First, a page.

Sat, Mar 14, 2009 - Page 6 News List

Aid group pulls out after Darfur workers kidnapped


Sudanese refugees walk at a refugee camp at Our Cassoni Camp in northern Chad on Thursday. Three workers for Doctors Without Borders were kidnapped late on Wednesday in a government-controlled area in northern Darfur, Sudan.


Armed men stormed an aid agency compound in Darfur and kidnapped three Westerners, heightening fears that foreigners will be targeted in the backlash over the international arrest warrant for Sudan’s president.

The three workers for Doctors Without Borders were kidnapped late on Wednesday in a government-controlled area in northern Darfur, close to a stronghold of government-allied Arab militiamen known as janjaweed, officials said on Thursday.

The Sudanese government condemned the attack and denied any involvement. But officials quickly blamed the arrest warrant issued last week by the Netherlands-based International Criminal Court accusing President Omar al-Bashir of war crimes in Darfur.

“Anything that goes wrong [since the warrant] onwards I personally attribute to the ICC decision,” Foreign Ministry spokesman Ali Youssef said.

Ali Sadiq, another Foreign Ministry official, told Al-Jazeera television that his ministry had warned that the warrant “encourages lawlessness and armed groups to target aid groups and their workers.”

The kidnappers have demanded a ransom, said a report by the Sudan Media Center, a government-linked news Web site. Quoting the governor of North Darfur, the report said local government officials had begun negotiations.

“The kidnappers asked for a ransom and they reassured us that they don’t want violence,” Governor Osman Kebir was quoted as saying.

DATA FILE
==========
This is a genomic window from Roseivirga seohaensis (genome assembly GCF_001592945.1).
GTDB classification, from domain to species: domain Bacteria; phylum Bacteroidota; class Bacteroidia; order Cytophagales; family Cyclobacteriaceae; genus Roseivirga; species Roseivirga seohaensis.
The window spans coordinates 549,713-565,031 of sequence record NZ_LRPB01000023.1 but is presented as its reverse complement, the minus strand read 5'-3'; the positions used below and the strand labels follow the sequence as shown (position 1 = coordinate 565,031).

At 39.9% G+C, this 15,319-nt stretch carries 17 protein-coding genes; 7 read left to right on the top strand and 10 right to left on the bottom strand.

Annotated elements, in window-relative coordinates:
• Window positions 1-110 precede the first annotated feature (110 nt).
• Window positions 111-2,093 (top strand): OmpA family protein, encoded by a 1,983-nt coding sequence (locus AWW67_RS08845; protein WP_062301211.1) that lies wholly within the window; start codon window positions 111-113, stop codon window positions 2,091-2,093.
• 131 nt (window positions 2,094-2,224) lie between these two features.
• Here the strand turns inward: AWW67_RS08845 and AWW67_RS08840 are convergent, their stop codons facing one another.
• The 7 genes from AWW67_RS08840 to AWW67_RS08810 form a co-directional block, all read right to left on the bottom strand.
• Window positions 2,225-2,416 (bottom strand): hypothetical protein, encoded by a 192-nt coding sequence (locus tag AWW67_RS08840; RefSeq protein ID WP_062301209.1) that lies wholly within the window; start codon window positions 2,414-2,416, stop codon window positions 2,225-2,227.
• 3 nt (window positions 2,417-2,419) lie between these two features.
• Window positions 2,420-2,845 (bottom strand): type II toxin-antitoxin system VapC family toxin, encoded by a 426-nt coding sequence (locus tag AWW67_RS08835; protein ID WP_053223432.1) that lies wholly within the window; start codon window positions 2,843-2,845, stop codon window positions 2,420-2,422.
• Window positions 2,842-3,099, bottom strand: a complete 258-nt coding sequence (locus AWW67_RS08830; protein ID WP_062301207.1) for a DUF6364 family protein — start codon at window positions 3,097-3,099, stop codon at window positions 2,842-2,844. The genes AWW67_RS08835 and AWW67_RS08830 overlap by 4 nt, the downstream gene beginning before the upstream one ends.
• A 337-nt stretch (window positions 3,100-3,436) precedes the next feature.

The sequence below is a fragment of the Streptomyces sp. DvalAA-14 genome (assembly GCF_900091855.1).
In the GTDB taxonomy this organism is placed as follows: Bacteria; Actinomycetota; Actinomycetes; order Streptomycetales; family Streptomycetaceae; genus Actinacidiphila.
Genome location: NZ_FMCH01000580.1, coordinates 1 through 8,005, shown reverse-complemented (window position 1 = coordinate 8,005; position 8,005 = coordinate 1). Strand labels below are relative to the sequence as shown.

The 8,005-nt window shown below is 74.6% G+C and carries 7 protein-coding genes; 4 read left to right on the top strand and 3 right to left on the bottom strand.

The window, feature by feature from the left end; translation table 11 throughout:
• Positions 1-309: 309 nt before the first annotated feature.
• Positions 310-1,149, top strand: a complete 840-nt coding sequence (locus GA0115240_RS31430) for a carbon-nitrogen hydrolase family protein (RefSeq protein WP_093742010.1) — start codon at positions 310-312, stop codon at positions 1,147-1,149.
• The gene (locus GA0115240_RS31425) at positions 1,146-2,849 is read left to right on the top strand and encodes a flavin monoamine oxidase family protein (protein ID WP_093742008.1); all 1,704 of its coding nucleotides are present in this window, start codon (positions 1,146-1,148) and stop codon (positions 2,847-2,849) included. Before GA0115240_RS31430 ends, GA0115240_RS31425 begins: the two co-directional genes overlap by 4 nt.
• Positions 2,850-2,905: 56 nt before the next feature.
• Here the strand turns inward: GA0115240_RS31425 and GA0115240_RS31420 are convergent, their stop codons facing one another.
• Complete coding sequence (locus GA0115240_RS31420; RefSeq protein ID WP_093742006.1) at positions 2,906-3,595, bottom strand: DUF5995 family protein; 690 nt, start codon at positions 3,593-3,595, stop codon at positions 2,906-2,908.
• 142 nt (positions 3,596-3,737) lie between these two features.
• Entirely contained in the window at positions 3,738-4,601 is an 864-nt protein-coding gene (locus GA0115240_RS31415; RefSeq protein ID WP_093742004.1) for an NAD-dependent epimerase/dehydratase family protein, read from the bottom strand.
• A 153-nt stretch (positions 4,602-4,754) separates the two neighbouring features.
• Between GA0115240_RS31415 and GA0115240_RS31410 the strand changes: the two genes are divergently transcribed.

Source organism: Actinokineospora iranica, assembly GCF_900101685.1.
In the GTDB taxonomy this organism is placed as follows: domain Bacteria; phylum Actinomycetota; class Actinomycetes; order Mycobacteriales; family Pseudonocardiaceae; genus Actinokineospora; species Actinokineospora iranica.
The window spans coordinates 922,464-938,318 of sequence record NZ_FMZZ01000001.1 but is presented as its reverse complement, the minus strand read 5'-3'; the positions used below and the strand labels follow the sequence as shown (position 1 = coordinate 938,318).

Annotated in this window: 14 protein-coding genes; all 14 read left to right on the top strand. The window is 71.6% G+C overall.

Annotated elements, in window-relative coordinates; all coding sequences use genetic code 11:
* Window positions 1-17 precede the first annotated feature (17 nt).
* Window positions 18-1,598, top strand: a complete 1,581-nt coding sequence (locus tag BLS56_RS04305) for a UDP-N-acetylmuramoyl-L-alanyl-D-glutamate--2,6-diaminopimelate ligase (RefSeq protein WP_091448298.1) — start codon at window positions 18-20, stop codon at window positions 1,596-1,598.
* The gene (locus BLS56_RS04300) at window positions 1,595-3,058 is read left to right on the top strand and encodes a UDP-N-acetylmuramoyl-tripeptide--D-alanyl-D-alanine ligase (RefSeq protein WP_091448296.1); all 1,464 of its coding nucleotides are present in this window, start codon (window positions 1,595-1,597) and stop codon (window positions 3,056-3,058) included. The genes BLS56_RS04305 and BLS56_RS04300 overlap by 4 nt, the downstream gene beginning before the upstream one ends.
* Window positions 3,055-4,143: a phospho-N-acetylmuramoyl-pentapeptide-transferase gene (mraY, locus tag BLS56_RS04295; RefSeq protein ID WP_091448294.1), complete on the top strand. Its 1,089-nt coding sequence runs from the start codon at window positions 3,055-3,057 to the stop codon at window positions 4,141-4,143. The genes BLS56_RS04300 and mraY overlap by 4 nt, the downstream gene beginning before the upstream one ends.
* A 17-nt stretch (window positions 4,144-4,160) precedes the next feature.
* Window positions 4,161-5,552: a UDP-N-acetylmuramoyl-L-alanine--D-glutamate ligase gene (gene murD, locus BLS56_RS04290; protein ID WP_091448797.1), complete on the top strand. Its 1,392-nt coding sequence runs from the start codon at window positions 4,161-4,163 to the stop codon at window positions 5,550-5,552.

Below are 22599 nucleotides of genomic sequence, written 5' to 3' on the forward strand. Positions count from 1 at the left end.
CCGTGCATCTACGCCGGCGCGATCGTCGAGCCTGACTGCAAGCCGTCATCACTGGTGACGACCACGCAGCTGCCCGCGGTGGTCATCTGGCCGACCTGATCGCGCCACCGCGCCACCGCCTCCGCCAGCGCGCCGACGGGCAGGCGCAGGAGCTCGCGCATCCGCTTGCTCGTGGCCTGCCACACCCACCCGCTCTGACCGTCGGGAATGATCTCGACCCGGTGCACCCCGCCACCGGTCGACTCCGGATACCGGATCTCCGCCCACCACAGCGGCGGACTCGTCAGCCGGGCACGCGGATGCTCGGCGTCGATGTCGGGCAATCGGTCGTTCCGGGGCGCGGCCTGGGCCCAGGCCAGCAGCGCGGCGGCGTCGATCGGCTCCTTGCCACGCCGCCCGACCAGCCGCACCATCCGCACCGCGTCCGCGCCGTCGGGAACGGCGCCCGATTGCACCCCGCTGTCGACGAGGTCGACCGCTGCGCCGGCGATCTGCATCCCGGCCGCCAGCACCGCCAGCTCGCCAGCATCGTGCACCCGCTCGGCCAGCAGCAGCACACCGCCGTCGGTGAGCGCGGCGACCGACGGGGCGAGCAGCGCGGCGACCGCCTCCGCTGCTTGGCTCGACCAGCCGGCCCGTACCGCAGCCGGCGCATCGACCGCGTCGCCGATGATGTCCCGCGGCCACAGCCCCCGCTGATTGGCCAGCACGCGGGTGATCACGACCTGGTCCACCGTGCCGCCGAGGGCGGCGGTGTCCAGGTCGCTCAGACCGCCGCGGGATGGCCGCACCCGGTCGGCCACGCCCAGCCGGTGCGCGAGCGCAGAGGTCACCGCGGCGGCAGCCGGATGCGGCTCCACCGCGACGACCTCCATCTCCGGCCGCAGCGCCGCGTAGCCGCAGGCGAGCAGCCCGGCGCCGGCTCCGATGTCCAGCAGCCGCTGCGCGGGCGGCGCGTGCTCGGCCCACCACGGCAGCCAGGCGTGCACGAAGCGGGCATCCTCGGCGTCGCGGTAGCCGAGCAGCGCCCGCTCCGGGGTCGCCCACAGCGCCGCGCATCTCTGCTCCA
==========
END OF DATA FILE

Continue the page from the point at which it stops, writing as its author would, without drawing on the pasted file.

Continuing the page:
The report did not say how much money was demanded.

Kebir said he spoke to the kidnappers and the aid workers by telephone on a number delivered from the kidnappers and that the captives were in good condition, the report said.

Al-Bashir’s government has been warning since even before the warrant was issued on March 4 that the case could lead to revenge attacks by Sudanese, though it said it would try to protect aid workers, peacekeepers and other foreigners.

Sudan has vehemently denounced the warrant as a “colonialist” attempt to destabilize the country. After it was announced, Khartoum retaliated by expelling the 13 biggest aid groups working in Darfur, accusing them of helping the court.

The expulsion has sparked fears of a humanitarian crisis in the region, where the government and rebels have been fighting for six years and several million people rely on international agencies for food, shelter and water.

The Dutch and French branches of Doctors Without Borders, also known as Medecins Sans Frontieres (MSF) were among the expelled aid groups. But the abducted staffers belonged to its Belgian branch, which was allowed to remain along with the Spanish and Swiss branches and dozens of other smaller aid groups.

MSF said on Thursday that because of safety concerns all its branches would move their personnel out of Darfur to Khartoum — except for a small number working for the abducted staffers’ release.

“Evacuation will mean an interruption to many of MSF’s essential medical services in Darfur. MSF is extremely worried both for our abducted colleagues and for the populations that MSF teams had been providing medical aid to,” the group said in a statement.

Earlier this week, the US Embassy in Khartoum authorized the departure of nonessential staff, saying the security situation was “uncertain.”

Several Islamic fundamentalist groups and a militia in Darfur have made public threats to attack ICC supporters in Sudan. The threat was dismissed by Sudanese officials as an expression of “political support” for al-Bashir.

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